Pope Francis said Tuesday that the clergy should serve lay people and not make use of them and spoke out against clericalism, calling it one of the greatest distortions affecting the Church in Latin America. His comments came in a wide-ranging letter reflecting on the role of the laity that was addressed to Cardinal Marc Ouellet, President of the Pontifical Commission for Latin America. The Pope’s letter was a follow-up to the commission’s recent Plenary Assembly whose theme was “the indispensable role of the lay faithful in the public life of Latin American countries.” In his letter, Pope Francis explained that he wished to follow-up the discussions and reflections that emerged during the Plenary Assembly in order to prevent them “from not bearing fruit.”
He urged the clergy to look closely at the people and lives of the lay faithful and avoid falling into the trap of adopting certain slogans on their behalf that seem well-meaning but in practice don’t succeed in supporting the lives of our communities. Pointing to the example of a famous phrase “it’s time for the laity,” he noted that in this particular case, that clock has ground to a halt.
We must remember, he said, that as clergy we all began our lives as lay people and that “we’d do well to recall that the Church is not an elite of priests, of consecrated people, of bishops but all of us make up the faithful and Holy People of God.”
Turning to the issue of clericalism, the Pope said he considered it the outcome of “a mistaken way of living out the ecclesiology proposed by the Second Vatican Council” and described clericalism as “one of the greatest distortions affecting the Church in Latin America.” He said clericalism has many negative impacts such as wiping out the personality of Christians and causing a belittling of the grace of our baptism that the Holy Spirit has placed in the hearts of lay people. Clericalism, he reminded, “forgets that the visibility and the sacramentality of the Church belong to all the people of God and not just to an illuminated and elected few.”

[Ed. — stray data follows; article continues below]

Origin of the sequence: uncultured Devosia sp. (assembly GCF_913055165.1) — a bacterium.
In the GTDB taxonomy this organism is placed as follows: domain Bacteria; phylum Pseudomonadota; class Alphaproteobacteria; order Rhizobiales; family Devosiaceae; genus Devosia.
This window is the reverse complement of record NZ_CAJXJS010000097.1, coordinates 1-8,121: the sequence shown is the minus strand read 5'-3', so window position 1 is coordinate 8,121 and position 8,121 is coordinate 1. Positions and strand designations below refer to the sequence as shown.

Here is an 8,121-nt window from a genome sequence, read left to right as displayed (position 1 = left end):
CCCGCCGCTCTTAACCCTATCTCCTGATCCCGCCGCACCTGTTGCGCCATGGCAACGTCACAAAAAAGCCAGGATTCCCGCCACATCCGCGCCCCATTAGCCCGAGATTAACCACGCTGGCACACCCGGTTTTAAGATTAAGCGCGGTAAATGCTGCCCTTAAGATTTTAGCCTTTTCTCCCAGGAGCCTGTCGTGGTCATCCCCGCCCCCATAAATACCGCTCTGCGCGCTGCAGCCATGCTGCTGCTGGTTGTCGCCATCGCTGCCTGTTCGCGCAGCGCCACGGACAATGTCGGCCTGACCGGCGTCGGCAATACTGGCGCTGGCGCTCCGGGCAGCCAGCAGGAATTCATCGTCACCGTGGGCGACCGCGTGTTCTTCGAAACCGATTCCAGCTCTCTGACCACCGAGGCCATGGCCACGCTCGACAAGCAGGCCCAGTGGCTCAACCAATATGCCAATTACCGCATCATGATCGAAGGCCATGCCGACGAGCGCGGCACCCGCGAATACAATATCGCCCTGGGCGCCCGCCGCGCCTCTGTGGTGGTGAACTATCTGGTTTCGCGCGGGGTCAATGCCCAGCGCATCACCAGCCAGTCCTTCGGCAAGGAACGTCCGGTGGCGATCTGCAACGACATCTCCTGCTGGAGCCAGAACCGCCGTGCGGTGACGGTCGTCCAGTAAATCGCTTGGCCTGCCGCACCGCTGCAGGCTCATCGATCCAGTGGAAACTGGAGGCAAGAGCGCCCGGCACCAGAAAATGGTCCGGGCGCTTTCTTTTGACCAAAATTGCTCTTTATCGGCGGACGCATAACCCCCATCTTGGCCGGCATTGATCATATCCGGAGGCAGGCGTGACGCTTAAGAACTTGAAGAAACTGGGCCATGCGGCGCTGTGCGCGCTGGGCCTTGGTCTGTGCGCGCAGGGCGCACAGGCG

On the positive side, Pope Francis noted that Latin America is characterized by many examples of popular ministry and piety, saying it is one of the few spaces where the laity (including their pastors) and the Holy Spirit have been able to come together without clericalism which he said “seeks to control and put a brake on this anointment by God of the faithful.” He warned that this popular ministry “has its limits” and can sometimes lead to distortions of religion but said if it is “steered properly” it can generate many excellent human values such as generosity, devotion, sacrifice and openness to others.
Pope Francis spoke of the importance of giving encouragement and support to the efforts of the lay faithful who work in the public sphere but at the same time stressed “it is not the job of the pastor to tell the lay people what they must do and say” in those situations, adding “they know more and better than us.” “It’s illogical and even impossible,” he continued, “for us as pastors to believe that we have the monopoly on solutions for the numerous challenges thrown up by contemporary life.”
In conclusion, the Pope reiterated that the lay faithful are the protagonists of the Church and the world and stressed that “we are called to serve them, not to make use of them.”
All are called to love and cherish family life, for families are not a problem; they are first and foremost an opportunity.